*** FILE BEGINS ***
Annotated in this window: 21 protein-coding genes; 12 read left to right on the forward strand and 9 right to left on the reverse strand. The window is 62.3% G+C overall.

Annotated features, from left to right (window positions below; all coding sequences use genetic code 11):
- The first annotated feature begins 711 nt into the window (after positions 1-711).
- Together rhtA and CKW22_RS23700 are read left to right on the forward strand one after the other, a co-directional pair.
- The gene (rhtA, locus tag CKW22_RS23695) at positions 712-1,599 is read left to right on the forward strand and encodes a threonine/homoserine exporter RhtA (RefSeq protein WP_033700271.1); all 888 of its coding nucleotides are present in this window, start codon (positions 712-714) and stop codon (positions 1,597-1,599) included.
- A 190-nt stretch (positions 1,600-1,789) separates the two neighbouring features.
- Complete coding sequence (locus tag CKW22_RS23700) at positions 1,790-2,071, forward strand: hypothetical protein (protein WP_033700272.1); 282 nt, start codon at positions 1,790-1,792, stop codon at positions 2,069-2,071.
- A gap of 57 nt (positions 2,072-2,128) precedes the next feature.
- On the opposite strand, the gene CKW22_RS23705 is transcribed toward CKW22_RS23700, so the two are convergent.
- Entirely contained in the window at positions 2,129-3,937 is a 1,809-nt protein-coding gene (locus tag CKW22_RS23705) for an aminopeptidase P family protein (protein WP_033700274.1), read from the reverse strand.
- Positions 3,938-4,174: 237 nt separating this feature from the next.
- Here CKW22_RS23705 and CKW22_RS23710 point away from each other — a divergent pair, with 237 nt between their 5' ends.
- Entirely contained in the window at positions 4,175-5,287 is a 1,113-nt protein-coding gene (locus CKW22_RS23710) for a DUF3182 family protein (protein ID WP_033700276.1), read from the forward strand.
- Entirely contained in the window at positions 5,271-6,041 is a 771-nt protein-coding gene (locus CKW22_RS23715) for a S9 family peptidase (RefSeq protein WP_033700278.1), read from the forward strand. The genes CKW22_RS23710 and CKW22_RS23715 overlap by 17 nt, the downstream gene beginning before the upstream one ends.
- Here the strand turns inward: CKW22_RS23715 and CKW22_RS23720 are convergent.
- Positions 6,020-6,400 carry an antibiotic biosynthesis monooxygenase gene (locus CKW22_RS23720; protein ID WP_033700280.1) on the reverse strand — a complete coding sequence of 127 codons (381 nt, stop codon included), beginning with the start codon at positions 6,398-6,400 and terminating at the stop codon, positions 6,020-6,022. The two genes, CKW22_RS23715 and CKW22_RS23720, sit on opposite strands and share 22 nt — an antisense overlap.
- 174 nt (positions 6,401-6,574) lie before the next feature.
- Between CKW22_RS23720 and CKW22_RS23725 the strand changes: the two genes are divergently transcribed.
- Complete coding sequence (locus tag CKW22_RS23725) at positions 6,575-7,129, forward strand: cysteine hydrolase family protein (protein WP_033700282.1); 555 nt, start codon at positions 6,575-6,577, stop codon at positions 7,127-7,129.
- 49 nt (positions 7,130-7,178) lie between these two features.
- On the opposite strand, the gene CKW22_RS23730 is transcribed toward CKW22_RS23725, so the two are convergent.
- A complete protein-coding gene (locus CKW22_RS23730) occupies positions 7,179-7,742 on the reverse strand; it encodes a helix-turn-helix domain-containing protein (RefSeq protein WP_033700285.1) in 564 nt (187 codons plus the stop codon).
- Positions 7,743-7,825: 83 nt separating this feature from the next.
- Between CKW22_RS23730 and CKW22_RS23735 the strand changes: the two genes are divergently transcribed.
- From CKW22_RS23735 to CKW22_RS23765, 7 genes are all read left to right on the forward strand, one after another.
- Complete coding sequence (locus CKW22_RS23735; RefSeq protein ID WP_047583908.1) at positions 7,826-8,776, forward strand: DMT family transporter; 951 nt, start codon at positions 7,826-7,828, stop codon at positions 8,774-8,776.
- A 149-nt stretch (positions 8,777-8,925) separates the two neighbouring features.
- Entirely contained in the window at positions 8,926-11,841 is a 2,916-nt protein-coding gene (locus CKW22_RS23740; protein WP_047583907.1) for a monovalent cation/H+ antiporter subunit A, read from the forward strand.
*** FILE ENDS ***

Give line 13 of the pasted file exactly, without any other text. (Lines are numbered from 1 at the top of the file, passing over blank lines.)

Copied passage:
- Entirely contained in the window at positions 4,175-5,287 is a 1,113-nt protein-coding gene (locus CKW22_RS23710) for a DUF3182 family protein (protein ID WP_033700276.1), read from the forward strand.